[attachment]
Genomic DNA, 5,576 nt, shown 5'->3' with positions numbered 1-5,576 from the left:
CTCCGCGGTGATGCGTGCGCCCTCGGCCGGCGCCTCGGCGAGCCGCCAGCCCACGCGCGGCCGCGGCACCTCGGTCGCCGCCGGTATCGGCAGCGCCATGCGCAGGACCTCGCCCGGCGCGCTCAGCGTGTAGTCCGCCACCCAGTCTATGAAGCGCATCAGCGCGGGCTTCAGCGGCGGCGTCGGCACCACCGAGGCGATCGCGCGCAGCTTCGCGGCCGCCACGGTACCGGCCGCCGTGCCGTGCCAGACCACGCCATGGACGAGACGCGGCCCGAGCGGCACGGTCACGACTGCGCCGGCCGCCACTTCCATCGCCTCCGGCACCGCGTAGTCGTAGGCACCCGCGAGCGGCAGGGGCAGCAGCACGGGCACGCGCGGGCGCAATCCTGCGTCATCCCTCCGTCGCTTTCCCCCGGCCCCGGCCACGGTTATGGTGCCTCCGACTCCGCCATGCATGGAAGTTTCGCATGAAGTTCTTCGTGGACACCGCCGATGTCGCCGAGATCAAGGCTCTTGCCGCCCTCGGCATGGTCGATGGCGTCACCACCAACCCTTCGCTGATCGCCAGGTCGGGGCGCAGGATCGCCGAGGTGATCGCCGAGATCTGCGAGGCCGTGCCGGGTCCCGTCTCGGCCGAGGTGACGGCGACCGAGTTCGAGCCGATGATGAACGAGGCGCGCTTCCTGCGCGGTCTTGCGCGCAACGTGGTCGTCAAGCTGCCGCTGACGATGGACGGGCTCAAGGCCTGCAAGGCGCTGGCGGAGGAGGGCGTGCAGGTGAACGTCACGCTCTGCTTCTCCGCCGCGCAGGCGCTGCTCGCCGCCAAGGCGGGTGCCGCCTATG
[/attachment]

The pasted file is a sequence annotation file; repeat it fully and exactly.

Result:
Genomic DNA, 5,576 nt, shown 5'->3' with positions numbered 1-5,576 from the left:
CTCCGCGGTGATGCGTGCGCCCTCGGCCGGCGCCTCGGCGAGCCGCCAGCCCACGCGCGGCCGCGGCACCTCGGTCGCCGCCGGTATCGGCAGCGCCATGCGCAGGACCTCGCCCGGCGCGCTCAGCGTGTAGTCCGCCACCCAGTCTATGAAGCGCATCAGCGCGGGCTTCAGCGGCGGCGTCGGCACCACCGAGGCGATCGCGCGCAGCTTCGCGGCCGCCACGGTACCGGCCGCCGTGCCGTGCCAGACCACGCCATGGACGAGACGCGGCCCGAGCGGCACGGTCACGACTGCGCCGGCCGCCACTTCCATCGCCTCCGGCACCGCGTAGTCGTAGGCACCCGCGAGCGGCAGGGGCAGCAGCACGGGCACGCGCGGGCGCAATCCTGCGTCATCCCTCCGTCGCTTTCCCCCGGCCCCGGCCACGGTTATGGTGCCTCCGACTCCGCCATGCATGGAAGTTTCGCATGAAGTTCTTCGTGGACACCGCCGATGTCGCCGAGATCAAGGCTCTTGCCGCCCTCGGCATGGTCGATGGCGTCACCACCAACCCTTCGCTGATCGCCAGGTCGGGGCGCAGGATCGCCGAGGTGATCGCCGAGATCTGCGAGGCCGTGCCGGGTCCCGTCTCGGCCGAGGTGACGGCGACCGAGTTCGAGCCGATGATGAACGAGGCGCGCTTCCTGCGCGGTCTTGCGCGCAACGTGGTCGTCAAGCTGCCGCTGACGATGGACGGGCTCAAGGCCTGCAAGGCGCTGGCGGAGGAGGGCGTGCAGGTGAACGTCACGCTCTGCTTCTCCGCCGCGCAGGCGCTGCTCGCCGCCAAGGCGGGTGCCGCCTATG